RESULTS AND DISCUSSION

The statistical parameters of all the analyzed variables are given in Table 1. According to the classification suggested by Warrick & Nielsen (1980), the coefficients of variation were low when the soil had higher water contents. For most of the samplings soil moisture content was normally distributed as indicated by the close to zero coefficients of skewness and kurtosis.

 

 

Mean values of soil moisture content at the depths of 30, 60 and 90 cm presented small variation in 2003. On the other hand, for 2004 the mean soil moisture values had increased up to 0.335 cm3 cm-3 in 1/8/04 at the 30 cm depth and 0.335 cm3 cm-3 in 1/29/04 at the 60 cm depth. This is explained by the increase in precipitation in this period (Figure 2). On the other hand, the coefficients of variation, although low as usual (Vieira et al., 2003), were more constant for 2003, except in 8/20/03 at the 30 cm depth.

 

 

The parameters fitted to the semivariograms and corresponding GD are shown in Table 2.

 

 

The soil moisture contents measured at 30 cm and 90 cm in 2003 had pure nugget effects for all dates and in 2004 had weak spatial dependence as shown by the parameter GD (Table 2 and Figure 3). On the other hand, for 60 cm, for both years a moderate GD was found. It seems clear that the 102 points sampled were not close enough together to characterize the spatial variability at 30 and 90 cm. The reason for the measurements having been taken only in these 102 points was to allow measurements to be taken in the three depths on the same day. Even though bring an operational problem, results indicate that the sampling density used proved to be insufficient for an adequate characterization of the spatial variability.

 

 

Figures 4 to 5 show the semivariograms for the soil moisture data sampled in 2003 at 60 cm and in 2004 at 30, 60 and 90 cm, in which the weak dependence of these measurements can be seen, especially for 2003. For the results corresponding to the 60 cm in 2003, as compared with those corresponding to the summer months (December 2003, January and February 2004) there was an increase in the range of spatial dependence, from 90 to 100 m. Figure 6 shows the scaled semivariograms obtained according to Vieira et al. (1991), for all depths for 2003/2004, where it can be seen that for 60 cm there is stronger spatial dependence because the sill is more visible (Figure 6b) than in Figures 6a and 6c. In general, the semivariograms indicate that when the soil has lower water content the spatial dependence is weaker. The reason for this is probably because as the soil becomes dryer, some cracks may appear and cause randomness of the spatial variation. Another reason is that when the soil has lower water content other soil properties, such as hydraulic conductivity, may affect this randomness because in this case the water content is not the only variable controlling the loss of water to the atmosphere.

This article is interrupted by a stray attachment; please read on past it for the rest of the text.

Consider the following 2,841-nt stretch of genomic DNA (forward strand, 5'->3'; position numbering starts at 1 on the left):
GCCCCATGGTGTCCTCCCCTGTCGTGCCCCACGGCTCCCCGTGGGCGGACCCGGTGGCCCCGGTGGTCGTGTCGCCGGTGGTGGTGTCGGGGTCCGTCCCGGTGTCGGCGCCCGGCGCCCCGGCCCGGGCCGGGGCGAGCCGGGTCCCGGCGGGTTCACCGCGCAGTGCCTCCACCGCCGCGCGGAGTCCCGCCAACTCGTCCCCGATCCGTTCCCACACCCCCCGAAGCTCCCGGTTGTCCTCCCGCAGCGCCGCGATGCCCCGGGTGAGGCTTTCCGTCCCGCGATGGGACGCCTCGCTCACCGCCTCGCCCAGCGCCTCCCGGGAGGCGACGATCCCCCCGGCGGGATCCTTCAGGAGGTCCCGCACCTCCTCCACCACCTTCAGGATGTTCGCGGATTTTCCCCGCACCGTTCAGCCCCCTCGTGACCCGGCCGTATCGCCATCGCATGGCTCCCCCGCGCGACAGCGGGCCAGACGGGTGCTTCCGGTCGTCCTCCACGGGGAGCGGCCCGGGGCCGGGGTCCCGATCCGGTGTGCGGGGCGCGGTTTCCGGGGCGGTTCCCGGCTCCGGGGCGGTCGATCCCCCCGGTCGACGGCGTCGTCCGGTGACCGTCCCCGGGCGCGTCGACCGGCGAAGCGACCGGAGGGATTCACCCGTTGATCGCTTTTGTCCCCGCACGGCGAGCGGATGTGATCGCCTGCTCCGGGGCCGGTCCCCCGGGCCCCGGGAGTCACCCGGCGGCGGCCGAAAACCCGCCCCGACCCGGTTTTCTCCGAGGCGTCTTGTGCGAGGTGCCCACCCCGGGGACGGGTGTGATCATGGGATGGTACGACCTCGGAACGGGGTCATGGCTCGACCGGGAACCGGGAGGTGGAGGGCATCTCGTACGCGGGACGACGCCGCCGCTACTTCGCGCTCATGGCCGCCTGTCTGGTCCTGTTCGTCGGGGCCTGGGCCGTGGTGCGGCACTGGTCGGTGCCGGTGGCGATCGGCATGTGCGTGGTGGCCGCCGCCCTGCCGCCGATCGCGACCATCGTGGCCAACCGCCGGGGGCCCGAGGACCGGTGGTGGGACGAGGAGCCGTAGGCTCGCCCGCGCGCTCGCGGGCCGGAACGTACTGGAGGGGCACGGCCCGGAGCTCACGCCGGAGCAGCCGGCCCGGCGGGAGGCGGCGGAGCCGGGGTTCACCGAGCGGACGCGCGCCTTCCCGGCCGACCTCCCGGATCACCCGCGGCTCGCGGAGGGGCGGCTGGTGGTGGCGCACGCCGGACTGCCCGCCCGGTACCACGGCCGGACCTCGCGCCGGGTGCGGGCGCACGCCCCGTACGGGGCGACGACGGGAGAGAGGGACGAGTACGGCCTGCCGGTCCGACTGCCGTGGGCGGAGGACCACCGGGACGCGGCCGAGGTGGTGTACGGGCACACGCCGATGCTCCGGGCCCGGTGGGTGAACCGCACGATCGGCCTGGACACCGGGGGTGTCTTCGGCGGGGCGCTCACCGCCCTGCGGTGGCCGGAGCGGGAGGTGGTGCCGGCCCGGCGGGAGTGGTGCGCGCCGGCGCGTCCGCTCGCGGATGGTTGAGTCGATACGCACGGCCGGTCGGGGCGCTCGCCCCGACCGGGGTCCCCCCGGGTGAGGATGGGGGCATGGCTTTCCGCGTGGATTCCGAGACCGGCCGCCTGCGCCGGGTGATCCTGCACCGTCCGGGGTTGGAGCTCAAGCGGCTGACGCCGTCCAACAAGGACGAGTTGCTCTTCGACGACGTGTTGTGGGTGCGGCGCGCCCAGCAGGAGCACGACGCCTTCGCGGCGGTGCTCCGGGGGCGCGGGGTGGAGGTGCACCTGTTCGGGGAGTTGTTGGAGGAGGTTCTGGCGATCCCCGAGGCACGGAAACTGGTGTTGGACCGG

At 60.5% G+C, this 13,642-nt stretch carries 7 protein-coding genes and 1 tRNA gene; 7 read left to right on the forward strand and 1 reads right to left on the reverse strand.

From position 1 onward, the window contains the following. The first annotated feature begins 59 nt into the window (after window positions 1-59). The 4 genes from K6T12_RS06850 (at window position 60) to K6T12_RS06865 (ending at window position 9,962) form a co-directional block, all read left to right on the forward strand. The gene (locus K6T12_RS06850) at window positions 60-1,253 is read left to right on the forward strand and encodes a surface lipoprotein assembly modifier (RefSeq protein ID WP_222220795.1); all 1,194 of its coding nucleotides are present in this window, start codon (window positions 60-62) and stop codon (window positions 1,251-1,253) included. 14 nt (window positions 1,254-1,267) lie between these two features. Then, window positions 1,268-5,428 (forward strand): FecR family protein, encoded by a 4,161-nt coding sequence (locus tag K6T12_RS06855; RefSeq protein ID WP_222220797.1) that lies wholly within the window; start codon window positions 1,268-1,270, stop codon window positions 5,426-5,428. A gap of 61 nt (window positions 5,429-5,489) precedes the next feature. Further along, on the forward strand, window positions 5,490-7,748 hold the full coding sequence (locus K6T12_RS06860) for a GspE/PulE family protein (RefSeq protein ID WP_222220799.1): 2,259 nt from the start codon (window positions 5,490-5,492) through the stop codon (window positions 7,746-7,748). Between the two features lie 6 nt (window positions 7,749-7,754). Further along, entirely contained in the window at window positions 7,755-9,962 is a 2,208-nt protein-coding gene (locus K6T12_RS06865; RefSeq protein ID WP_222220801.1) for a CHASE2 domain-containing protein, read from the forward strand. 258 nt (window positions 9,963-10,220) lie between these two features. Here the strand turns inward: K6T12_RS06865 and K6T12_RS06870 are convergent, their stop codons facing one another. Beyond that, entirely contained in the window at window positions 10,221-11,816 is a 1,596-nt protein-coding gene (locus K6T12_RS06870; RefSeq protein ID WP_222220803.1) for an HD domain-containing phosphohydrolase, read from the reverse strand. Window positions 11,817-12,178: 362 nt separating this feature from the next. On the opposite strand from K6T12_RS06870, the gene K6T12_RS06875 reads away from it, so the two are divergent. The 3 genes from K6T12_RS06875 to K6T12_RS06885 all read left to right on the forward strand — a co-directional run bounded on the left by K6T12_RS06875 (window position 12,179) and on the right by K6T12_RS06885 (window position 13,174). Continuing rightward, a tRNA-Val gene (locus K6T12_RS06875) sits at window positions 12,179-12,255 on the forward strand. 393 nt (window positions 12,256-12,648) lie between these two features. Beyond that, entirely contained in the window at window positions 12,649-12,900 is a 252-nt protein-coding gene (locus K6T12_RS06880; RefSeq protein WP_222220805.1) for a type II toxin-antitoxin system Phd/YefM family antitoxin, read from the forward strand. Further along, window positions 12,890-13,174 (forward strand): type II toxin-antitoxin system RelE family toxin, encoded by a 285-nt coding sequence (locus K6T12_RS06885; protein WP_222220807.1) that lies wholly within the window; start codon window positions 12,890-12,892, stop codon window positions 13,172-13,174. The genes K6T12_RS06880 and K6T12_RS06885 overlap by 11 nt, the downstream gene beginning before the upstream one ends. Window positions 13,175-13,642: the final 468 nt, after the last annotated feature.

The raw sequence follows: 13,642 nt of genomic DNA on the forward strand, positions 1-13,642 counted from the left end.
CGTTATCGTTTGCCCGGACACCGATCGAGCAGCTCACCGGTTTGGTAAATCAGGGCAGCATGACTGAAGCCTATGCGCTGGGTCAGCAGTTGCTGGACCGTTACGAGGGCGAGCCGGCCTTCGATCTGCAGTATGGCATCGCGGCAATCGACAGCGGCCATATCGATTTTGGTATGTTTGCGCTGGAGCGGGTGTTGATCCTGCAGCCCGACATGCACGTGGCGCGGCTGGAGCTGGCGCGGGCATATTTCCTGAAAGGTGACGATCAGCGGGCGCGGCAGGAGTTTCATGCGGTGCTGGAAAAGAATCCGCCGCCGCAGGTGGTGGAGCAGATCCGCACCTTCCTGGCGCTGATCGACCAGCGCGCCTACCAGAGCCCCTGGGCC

The maps (Figures 7 to 9) showed that the right hand side of the area always had higher soil moisture contents than the left hand side which agrees with the findings of Vauchaud et al. (1985). The soil map for the Experimental Center shows a well developed structured soil in this right hand side of the field. This may also be due to the fact that the lower right hand side of the field also presents lower altitude.

 

CONCLUSIONS

Soil moisture content at the 60 cm depth presented a moderate spatial dependence with a range of 90 to 110 m, increasing from winter to summer, when the soil gains in water content.

Sampling density was insufficient for an adequate characterization of the spatial variability of soil moisture contents at the 30 and 90 cm depths, because correlated variation occurs at distances smaller than the 10m sampling.

The lower right hand side of the area always had higher soil moisture contents than any other side in the field.

 

ACKNOWLEDGEMENTS

To 'Instituto Agronômico' (IAC) for infrastructure, to 'Conselho Nacional de Desenvolvimento Científico e Tecnológico' (CNPq) and 'Fundação de Amparo à pesquisa do Estado de São Paulo' (Fapesp) for fellowships and financial support.

 

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Received June 20, 2005
Accepted June 08, 2006

 

 

* Corresponding author <crgrego@iac.sp.gov.br>